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doi = "10.1086/648418",
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Jarvis, WR, Murphy, C, Hall, KK, Fogle, PJ, Karchmer, TB, Harrington, G, Salgado, C, Giannetta, ET, Cameron, C & Sherertz, RJ 2009, 'Health care-associated bloodstream infections associated with negative- Or positive-pressure or displacement mechanical valve needleless connectors' Clinical Infectious Diseases, vol. 49, no. 12, pp. 1821-1827. https://doi.org/10.1086/648418

Health care-associated bloodstream infections associated with negative- Or positive-pressure or displacement mechanical valve needleless connectors. / Jarvis, William R.; Murphy, Cathryn; Hall, Keri K.; Fogle, Pamela J.; Karchmer, Tobi B.; Harrington, Glenys; Salgado, Cassandra; Giannetta, Eve T.; Cameron, Carol; Sherertz, Robert J.

In: Clinical Infectious Diseases, Vol. 49, No. 12, 12.2009, p. 1821-1827.

Research output: Contribution to journalArticleResearchpeer-review

TY - JOUR

T1 - Health care-associated bloodstream infections associated with negative- Or positive-pressure or displacement mechanical valve needleless connectors

AU - Jarvis, William R.

AU - Murphy, Cathryn

AU - Hall, Keri K.

AU - Fogle, Pamela J.

AU - Karchmer, Tobi B.

AU - Harrington, Glenys

AU - Salgado, Cassandra

AU - Giannetta, Eve T.

AU - Cameron, Carol

AU - Sherertz, Robert J.

PY - 2009/12

Y1 - 2009/12

N2 - Background. Health care-associated, central venous catheter-related bloodstream infections (HA-BSIs) are a major cause of morbidity and mortality. Needleless connectors (NCs) are an important component of the intravenous system. NCs initially were introduced to reduce health care worker needlestick injuries, yet some of these NCs may increase HA-BSI risk. Methods. We compared HA-BSI rates on wards or intensive care units (ICUs) at 5 hospitals that had converted from split septum (SS) connectors or needles to mechanical valve needleless connectors (MV-NCs). The hospitals (16 ICUs, 1 entire hospital, and 1 oncology unit; 3 hospitals were located in the United States, and 2 were located in Australia) had conducted HA-BSI surveillance using Centers for Disease Control and Prevention definitions during use of both NCs. HA-BSI rates and prevention practices were compared during the pre-MV period, MV period, and post-MV period. Results. The HA-BSI rate increased in all ICUs and wards when SS-NCs were replaced by MV-NCs. In the 16 ICUs, the HA-BSI rate increased significantly when SS-NCs or needles were replaced by MV-NCs (6.15 vs 9.49 BSIs per 1000 central venous catheter [CVC]-days; relative risk, 1.54; 95% confidence interval, 1.37-1.74; P< .001). The 14 ICUs that switched back to SS-NCs had significant reductions in their BSI rates (9.49 vs 5.77 BSIs per 1000 CVC-days; relative risk, 1.65; 95% confidence interval, 1.38-1.96; P<.001). BSI infection prevention strategies were similar in the pre-MV and MV periods. Conclusions. We found strong evidence that MV-NCs were associated with increased HA-BSI rates, despite similar BSI surveillance, definitions, and prevention strategies. Hospital personnel should monitor their HA-BSI rates and, if they are elevated, examine the role of newer technologies, such as MV-NCs.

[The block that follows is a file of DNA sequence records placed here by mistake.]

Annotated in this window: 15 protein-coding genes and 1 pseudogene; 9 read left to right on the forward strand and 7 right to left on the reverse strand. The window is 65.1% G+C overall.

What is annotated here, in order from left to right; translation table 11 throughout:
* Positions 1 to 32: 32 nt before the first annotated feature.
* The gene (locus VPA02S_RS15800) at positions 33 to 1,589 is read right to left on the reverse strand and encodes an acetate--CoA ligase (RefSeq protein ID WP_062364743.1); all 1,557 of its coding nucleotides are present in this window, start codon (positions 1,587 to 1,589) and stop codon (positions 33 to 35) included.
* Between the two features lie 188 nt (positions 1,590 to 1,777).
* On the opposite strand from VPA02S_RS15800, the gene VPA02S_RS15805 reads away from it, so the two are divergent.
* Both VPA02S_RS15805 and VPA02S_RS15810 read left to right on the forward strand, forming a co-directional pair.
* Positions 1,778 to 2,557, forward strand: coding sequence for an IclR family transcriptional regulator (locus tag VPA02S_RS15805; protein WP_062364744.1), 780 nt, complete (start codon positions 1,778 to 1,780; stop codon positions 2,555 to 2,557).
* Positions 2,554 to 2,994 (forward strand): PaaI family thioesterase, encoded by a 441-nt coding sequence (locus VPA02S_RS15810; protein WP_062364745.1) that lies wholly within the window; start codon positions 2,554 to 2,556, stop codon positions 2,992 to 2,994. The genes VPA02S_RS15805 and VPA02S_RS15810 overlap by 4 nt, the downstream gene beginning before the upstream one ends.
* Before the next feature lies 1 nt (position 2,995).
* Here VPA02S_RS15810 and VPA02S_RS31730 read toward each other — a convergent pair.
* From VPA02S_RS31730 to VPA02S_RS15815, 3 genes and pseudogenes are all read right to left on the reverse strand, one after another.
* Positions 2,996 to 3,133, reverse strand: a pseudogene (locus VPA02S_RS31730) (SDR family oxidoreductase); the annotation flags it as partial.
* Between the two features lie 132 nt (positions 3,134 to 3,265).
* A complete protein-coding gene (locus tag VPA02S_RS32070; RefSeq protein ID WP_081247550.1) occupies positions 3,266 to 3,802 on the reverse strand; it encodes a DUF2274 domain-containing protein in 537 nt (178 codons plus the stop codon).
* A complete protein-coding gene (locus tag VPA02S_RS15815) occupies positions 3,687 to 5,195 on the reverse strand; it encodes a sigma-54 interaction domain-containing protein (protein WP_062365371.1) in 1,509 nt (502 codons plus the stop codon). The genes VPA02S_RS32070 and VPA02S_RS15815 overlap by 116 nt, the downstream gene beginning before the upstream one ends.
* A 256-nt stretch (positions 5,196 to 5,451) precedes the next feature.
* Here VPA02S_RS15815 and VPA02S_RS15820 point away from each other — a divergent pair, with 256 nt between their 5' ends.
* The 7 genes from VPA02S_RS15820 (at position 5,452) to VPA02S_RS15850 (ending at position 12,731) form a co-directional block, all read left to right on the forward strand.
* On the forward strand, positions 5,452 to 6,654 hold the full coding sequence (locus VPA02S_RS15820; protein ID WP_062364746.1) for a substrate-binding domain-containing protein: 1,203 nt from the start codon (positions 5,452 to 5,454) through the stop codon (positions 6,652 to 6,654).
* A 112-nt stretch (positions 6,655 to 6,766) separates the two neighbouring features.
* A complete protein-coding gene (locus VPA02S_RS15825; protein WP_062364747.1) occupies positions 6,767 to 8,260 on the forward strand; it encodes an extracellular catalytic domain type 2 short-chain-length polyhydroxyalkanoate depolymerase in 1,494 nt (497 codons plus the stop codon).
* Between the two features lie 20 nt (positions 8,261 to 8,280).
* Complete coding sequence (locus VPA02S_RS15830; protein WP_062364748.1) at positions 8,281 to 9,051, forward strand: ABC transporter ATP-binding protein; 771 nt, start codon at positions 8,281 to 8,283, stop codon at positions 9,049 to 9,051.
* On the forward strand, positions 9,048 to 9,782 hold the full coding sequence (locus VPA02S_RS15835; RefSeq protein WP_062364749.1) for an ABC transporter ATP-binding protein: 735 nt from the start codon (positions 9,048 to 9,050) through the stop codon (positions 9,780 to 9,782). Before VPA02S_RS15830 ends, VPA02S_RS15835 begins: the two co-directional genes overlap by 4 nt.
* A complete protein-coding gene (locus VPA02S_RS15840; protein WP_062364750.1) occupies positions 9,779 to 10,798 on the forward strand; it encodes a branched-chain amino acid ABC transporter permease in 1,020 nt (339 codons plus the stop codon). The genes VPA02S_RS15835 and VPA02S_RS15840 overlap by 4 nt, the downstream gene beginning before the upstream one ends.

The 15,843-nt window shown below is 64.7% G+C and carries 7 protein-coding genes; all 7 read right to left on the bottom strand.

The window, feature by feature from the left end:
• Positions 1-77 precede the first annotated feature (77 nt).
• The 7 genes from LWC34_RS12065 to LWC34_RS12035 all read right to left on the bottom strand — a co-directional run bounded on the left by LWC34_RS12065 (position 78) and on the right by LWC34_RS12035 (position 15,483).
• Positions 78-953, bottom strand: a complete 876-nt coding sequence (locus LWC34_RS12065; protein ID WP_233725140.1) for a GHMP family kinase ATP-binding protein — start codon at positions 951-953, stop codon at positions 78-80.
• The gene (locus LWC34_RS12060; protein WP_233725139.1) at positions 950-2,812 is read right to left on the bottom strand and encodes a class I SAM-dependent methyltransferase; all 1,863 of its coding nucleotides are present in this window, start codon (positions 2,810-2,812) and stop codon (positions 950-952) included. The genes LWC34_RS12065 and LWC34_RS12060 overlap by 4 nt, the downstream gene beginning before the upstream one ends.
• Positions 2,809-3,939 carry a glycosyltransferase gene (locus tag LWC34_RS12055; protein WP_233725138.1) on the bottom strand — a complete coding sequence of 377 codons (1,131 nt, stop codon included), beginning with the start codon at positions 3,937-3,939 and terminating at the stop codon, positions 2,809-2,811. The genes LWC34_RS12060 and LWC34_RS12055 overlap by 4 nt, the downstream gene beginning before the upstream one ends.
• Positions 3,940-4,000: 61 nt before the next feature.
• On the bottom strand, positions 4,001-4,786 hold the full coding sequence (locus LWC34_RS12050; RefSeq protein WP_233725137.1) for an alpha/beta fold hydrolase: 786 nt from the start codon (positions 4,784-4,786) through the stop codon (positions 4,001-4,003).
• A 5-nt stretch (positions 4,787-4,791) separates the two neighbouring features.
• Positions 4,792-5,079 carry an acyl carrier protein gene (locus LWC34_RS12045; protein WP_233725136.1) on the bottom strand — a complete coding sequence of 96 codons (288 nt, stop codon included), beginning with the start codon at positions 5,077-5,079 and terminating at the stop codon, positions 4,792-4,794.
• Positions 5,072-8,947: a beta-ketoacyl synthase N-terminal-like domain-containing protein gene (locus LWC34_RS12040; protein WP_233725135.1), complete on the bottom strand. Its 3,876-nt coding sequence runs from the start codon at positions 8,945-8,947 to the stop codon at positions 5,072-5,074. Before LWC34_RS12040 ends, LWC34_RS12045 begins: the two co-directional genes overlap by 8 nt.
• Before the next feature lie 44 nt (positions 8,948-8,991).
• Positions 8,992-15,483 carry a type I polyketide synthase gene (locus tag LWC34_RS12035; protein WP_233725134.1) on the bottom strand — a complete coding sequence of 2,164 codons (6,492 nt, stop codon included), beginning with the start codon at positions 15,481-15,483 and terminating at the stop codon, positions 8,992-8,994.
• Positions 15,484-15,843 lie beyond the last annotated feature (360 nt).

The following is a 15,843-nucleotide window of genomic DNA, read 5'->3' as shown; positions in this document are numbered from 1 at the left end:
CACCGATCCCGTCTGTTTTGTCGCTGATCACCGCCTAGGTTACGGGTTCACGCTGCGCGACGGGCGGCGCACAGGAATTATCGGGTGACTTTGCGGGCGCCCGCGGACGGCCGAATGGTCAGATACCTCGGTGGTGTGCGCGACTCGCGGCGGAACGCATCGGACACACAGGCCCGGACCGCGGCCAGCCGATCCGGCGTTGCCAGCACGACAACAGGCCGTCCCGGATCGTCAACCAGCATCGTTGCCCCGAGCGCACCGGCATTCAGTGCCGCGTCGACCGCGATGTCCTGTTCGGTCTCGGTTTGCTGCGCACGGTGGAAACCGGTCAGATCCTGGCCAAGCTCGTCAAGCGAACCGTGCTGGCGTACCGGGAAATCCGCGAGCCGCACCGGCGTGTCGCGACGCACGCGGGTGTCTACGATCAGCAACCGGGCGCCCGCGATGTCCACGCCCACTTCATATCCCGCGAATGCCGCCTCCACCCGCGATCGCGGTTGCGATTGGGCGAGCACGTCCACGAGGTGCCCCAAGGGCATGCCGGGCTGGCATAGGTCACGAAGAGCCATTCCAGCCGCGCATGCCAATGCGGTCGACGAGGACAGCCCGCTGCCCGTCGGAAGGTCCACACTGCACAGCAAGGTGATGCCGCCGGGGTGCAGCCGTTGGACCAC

AB - Background. Health care-associated, central venous catheter-related bloodstream infections (HA-BSIs) are a major cause of morbidity and mortality. Needleless connectors (NCs) are an important component of the intravenous system. NCs initially were introduced to reduce health care worker needlestick injuries, yet some of these NCs may increase HA-BSI risk. Methods. We compared HA-BSI rates on wards or intensive care units (ICUs) at 5 hospitals that had converted from split septum (SS) connectors or needles to mechanical valve needleless connectors (MV-NCs). The hospitals (16 ICUs, 1 entire hospital, and 1 oncology unit; 3 hospitals were located in the United States, and 2 were located in Australia) had conducted HA-BSI surveillance using Centers for Disease Control and Prevention definitions during use of both NCs. HA-BSI rates and prevention practices were compared during the pre-MV period, MV period, and post-MV period. Results. The HA-BSI rate increased in all ICUs and wards when SS-NCs were replaced by MV-NCs. In the 16 ICUs, the HA-BSI rate increased significantly when SS-NCs or needles were replaced by MV-NCs (6.15 vs 9.49 BSIs per 1000 central venous catheter [CVC]-days; relative risk, 1.54; 95% confidence interval, 1.37-1.74; P< .001). The 14 ICUs that switched back to SS-NCs had significant reductions in their BSI rates (9.49 vs 5.77 BSIs per 1000 CVC-days; relative risk, 1.65; 95% confidence interval, 1.38-1.96; P<.001). BSI infection prevention strategies were similar in the pre-MV and MV periods. Conclusions. We found strong evidence that MV-NCs were associated with increased HA-BSI rates, despite similar BSI surveillance, definitions, and prevention strategies. Hospital personnel should monitor their HA-BSI rates and, if they are elevated, examine the role of newer technologies, such as MV-NCs.

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U2 - 10.1086/648418

DO - 10.1086/648418

M3 - Article

VL - 49

SP - 1821

EP - 1827

JO - Reviews of Infectious Diseases

JF - Reviews of Infectious Diseases

SN - 1058-4838

IS - 12

ER -